Upon each key depression by the user, the current beat shifts one by one as shown in FIG. 9. Specifically, the beat represented by the three-dimensional rectangular icon or the bold icon shifts between the first, second, third, and fourth beats in this order on every key depression. In this example, the music data of four-four time is used for performance, and therefore, subsequently to the key depression on the fourth beat, the current beat is returned to the first beat, whereby the music data is advanced by one bar.

The control unit 12 of the controller 1 detects a beat deviation (key depression timing) at each of the performance terminals. Specifically, the control unit 12 detects a deviation between the progression of the performance part assigned to the facilitator performance terminal 2 and the progression of the performance part assigned to each of the other performance terminals. Based on results of the detection, a window shown in FIG. 7 is displayed on the display unit 16.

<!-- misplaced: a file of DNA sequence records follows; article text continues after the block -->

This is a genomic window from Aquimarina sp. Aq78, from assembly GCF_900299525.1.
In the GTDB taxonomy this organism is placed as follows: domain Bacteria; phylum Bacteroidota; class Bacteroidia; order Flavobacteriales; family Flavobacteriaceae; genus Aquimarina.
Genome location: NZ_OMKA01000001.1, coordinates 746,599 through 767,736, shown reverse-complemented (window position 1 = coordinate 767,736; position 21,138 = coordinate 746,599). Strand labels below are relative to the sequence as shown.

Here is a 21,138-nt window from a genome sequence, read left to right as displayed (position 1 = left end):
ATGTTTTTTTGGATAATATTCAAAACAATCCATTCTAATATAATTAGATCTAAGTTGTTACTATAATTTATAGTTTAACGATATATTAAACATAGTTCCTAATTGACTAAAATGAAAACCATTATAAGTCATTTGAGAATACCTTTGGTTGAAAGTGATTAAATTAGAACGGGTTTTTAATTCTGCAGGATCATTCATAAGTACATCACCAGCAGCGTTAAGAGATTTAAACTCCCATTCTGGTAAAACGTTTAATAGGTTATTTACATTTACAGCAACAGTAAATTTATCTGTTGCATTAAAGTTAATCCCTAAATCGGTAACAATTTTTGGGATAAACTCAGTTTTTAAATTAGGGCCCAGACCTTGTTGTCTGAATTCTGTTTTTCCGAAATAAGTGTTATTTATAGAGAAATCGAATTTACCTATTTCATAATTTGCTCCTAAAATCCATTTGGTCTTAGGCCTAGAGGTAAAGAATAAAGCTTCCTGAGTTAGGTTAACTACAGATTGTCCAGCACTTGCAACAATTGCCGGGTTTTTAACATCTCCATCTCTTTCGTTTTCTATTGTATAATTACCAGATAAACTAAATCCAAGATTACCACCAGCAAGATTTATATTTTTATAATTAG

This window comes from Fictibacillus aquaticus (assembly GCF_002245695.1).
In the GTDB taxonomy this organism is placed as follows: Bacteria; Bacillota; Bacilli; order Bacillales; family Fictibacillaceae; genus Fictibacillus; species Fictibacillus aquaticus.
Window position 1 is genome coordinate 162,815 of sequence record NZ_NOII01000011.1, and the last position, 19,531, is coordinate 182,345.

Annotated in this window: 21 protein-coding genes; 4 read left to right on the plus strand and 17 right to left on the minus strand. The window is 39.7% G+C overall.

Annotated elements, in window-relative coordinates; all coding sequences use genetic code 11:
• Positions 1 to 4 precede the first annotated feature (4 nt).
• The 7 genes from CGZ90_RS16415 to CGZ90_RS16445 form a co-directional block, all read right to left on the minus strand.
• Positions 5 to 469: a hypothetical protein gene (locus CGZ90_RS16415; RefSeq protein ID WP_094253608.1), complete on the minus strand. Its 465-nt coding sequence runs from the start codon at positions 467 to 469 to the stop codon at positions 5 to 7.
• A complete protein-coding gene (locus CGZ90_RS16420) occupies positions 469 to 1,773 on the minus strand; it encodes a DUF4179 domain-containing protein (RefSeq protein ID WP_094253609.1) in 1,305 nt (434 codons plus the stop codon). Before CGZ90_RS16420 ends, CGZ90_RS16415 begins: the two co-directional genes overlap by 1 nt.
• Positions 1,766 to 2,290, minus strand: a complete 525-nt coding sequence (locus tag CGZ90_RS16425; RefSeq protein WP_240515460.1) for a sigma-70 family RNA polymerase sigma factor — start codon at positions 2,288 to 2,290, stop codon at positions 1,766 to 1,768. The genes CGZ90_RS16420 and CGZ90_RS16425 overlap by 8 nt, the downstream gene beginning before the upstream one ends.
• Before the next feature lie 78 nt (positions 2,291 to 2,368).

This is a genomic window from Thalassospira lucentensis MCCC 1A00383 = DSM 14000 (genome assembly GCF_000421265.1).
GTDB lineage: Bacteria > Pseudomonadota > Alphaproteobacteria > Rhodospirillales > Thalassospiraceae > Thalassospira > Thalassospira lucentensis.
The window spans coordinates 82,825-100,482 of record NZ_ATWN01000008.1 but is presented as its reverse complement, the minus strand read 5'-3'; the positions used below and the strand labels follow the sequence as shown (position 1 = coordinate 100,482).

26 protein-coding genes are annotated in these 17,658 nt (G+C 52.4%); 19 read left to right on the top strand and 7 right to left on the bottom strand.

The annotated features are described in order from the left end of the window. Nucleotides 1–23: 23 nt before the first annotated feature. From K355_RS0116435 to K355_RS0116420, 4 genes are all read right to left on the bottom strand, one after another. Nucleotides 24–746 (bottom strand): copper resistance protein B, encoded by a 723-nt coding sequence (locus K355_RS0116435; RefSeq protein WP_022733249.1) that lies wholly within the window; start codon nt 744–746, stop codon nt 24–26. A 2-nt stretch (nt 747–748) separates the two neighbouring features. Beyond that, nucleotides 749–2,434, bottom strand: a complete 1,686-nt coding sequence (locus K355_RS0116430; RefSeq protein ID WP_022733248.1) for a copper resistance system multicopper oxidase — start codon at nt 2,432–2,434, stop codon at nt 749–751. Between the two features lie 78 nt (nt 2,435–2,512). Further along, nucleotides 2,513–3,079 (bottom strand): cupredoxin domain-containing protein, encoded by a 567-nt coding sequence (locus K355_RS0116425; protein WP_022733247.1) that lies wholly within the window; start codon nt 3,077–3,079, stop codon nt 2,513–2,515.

Referring to FIG. 7, a field for indicating a beat deviation relative to the beat of the performance terminal “Facilitator” is displayed on the right side of the middle of the window. In this field, a plurality of (for example, five) vertical lines are shown, and lateral lines are shown such as to correspond to respective ones of the performance terminals. In addition, there are shown circular marks respectively corresponding to these performance terminals. Each circular mark indicates a deviation relative to the performance terminal “Facilitator”.